Privacy International Protects Partners With Its Onion Address
This guest post is written by Ed Geraghty, Technologist, Privacy International.
No one shall be subjected to arbitrary interference with [their] privacy, family, home or correspondence, nor to attacks upon [their] honour and reputation. Everyone has the right to the protection of the law against such interference or attacks.
- United Nations Declaration of Human Rights (UDHR) 1948, Article 12
The right to privacy is a qualified, fundamental human right. We at Privacy International (PI) work hard with our network of partners to ensure this fundamental right is protected - it is essential to autonomy, the protection of human dignity, and is the foundation upon which many other human rights are built.
This is becoming ever-more important in an age of ubiquitous, indiscriminate mass surveillance, especially as more and more aspects of our daily lives - interactions with friends, family, companies, and the state - are dependent upon technology. In order for individuals to fully participate in the modern world, developments in law and technologies must strengthen and not undermine the ability to freely enjoy this right.
We challenge governments' powers by advocating and litigating for stronger protections. We lead research and investigations to shine a light on powers and capabilities, and to instigate and inform debate. We advocate for good practices and strong laws worldwide to protect people and their rights. We equip civil society organisations across the world to increase public awareness about privacy. We raise awareness about technologies and laws that place privacy at risk, to ensure that the public is informed and engaged.
Tor is an important tool in our arsenal - a technology which allows people to communicate, use the internet, and browse the web in a manner which evades censorship.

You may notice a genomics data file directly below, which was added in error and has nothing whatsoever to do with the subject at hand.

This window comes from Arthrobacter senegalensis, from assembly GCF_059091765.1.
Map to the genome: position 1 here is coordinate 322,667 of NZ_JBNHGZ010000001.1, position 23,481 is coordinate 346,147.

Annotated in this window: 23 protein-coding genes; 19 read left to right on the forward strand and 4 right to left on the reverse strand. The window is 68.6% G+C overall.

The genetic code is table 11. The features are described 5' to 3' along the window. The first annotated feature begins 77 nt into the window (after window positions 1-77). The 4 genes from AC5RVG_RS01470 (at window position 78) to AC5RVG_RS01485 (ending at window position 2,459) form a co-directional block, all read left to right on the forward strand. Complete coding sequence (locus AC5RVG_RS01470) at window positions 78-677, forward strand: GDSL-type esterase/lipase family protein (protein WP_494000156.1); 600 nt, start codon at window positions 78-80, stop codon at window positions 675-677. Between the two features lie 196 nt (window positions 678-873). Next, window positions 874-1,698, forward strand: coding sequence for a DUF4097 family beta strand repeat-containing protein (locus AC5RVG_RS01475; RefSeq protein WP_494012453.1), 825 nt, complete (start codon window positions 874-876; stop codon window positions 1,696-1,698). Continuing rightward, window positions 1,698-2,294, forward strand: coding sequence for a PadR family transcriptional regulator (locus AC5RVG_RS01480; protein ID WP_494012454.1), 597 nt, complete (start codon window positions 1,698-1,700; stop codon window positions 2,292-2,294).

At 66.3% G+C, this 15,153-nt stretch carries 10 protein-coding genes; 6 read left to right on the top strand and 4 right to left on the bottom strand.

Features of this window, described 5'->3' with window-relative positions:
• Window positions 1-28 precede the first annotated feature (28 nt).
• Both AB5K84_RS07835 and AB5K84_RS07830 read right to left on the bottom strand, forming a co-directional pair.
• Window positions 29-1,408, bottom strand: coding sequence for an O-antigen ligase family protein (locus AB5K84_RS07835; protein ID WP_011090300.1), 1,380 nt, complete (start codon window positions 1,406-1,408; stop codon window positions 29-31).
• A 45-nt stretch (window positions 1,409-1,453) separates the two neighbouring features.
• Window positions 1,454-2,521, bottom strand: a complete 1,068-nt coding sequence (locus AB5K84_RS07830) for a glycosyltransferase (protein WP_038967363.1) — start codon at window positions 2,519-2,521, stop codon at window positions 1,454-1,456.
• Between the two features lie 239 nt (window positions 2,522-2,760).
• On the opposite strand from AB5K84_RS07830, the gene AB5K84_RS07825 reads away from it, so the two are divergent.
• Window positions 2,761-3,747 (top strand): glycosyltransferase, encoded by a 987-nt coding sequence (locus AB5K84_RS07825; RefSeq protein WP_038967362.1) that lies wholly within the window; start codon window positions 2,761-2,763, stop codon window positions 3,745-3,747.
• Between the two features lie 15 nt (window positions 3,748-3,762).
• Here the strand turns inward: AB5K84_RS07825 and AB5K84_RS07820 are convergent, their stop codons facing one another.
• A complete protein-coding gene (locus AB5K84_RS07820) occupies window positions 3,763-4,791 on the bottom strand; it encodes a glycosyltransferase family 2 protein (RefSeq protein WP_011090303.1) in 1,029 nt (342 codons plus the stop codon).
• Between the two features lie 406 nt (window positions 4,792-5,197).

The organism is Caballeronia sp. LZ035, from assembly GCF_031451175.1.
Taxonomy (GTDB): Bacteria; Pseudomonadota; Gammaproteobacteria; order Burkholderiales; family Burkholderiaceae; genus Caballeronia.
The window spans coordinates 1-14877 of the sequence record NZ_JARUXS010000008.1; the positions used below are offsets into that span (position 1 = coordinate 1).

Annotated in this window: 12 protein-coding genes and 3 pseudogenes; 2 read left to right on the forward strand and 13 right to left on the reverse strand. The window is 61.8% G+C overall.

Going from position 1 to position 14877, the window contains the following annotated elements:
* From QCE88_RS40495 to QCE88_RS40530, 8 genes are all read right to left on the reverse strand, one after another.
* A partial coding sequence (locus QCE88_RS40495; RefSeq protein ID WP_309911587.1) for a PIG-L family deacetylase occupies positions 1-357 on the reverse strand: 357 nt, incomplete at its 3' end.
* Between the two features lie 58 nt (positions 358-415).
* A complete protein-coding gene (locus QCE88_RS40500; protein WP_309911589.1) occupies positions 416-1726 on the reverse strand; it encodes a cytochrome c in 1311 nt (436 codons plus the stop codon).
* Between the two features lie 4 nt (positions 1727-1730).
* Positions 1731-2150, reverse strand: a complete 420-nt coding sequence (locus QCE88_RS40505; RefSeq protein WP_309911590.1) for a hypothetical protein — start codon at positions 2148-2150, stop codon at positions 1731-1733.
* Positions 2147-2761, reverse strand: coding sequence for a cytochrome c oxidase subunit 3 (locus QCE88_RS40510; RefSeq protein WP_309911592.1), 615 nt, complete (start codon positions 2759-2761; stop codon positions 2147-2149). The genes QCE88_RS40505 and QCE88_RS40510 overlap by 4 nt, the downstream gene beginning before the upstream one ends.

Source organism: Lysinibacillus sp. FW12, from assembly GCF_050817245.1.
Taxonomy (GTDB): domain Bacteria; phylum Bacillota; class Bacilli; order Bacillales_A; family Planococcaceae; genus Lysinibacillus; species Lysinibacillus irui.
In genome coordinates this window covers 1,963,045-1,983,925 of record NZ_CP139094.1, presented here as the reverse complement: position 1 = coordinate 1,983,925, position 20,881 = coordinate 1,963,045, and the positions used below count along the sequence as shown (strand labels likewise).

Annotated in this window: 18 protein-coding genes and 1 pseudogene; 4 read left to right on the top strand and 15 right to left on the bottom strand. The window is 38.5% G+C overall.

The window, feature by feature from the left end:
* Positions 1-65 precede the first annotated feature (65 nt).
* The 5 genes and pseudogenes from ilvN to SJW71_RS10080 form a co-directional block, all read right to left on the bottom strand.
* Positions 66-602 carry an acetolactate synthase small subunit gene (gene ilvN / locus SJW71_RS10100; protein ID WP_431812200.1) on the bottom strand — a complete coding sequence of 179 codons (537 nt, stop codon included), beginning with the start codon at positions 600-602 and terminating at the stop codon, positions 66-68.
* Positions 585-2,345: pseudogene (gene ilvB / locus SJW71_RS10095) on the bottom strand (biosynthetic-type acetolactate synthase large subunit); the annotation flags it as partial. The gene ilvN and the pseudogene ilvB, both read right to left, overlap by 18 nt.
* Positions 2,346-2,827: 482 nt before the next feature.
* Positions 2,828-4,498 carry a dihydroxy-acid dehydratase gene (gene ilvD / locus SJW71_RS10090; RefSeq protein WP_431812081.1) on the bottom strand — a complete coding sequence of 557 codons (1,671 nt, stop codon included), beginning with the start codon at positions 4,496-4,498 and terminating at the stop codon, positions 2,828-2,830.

Many of our partners work in challenging environments, with massive state surveillance and/or ongoing censorship programmes. Giving them an ability to securely browse the web (both clear and onion) in a way which allows them to evade dragnet surveillance also allows them to conduct investigations securely.
Running an onion address provides our community with an additional set of cryptographic protections to traffic than are available on the clear web, both in terms of security as well as assurance that when they visit privacyintyqcroe.onion they are communicating with the *genuine* PI website (serving content to the onion address is cryptographic proof that the server side possesses the corresponding private key).
We at PI offer an onion address for people to visit our website who would otherwise not wish to flag themselves as "an activist" or someone 'interested in surveillance capabilities', perhaps because of where they're based, or the work they do.
Our setting up an onion service with automated redirection if a exit node is detected has also shown Tor's popularity if the option is organically given; over 1/5
The process for setting up an onion address for PI was, all in all, a fairly painless process. The part which took the longest amount of time was generating our "vanity" address of privacyintyqcroe.onion.
We did this in the same way as Facebook using Scallion - randomly generating addresses until we generated one starting with "privacyint". Although not a required step by any measure, we also then applied for, and received, an Extended Validation (EV) SSL certificate, so people visiting the onion address of our website could be sure that they were talking to the real PI.
Since then, we have refined our infrastructure, taking advantage of OnionBalance to provide some load balancing in order to remove single points of failure, as well as taking advantage of the additional security provided by keeping the private key on a separate machine from the onion service. In addition, we now check if someone visiting our clearnet address is coming from a known Tor exit node, and then seamlessly redirect them to our onion address so they can benefit from the extra protections offered by the network.
As the web becomes ever-more mined, censored, and surveilled, offering a .onion alternative for privacy-conscious users is something which should be welcome, and we recommend more organisations do so. Although since most websites' business model seems to be mining data without their users' knowledge (as we've seen with GDPR alerts), we know that this will require some prodding. That's what PI's here for.
*Privacy International is a registered charity based in London that works at the intersection of modern technologies and rights.*
I don't see it as a big deal; v3 onions are still very new and far from being default. There's no need to hurry, and it will get support whenever someone steps up and writes the code. It's not developed by The Tor Project, though, so it can't be of much help.
Here is the GitHub ticket tracking Onionbalance V3 support.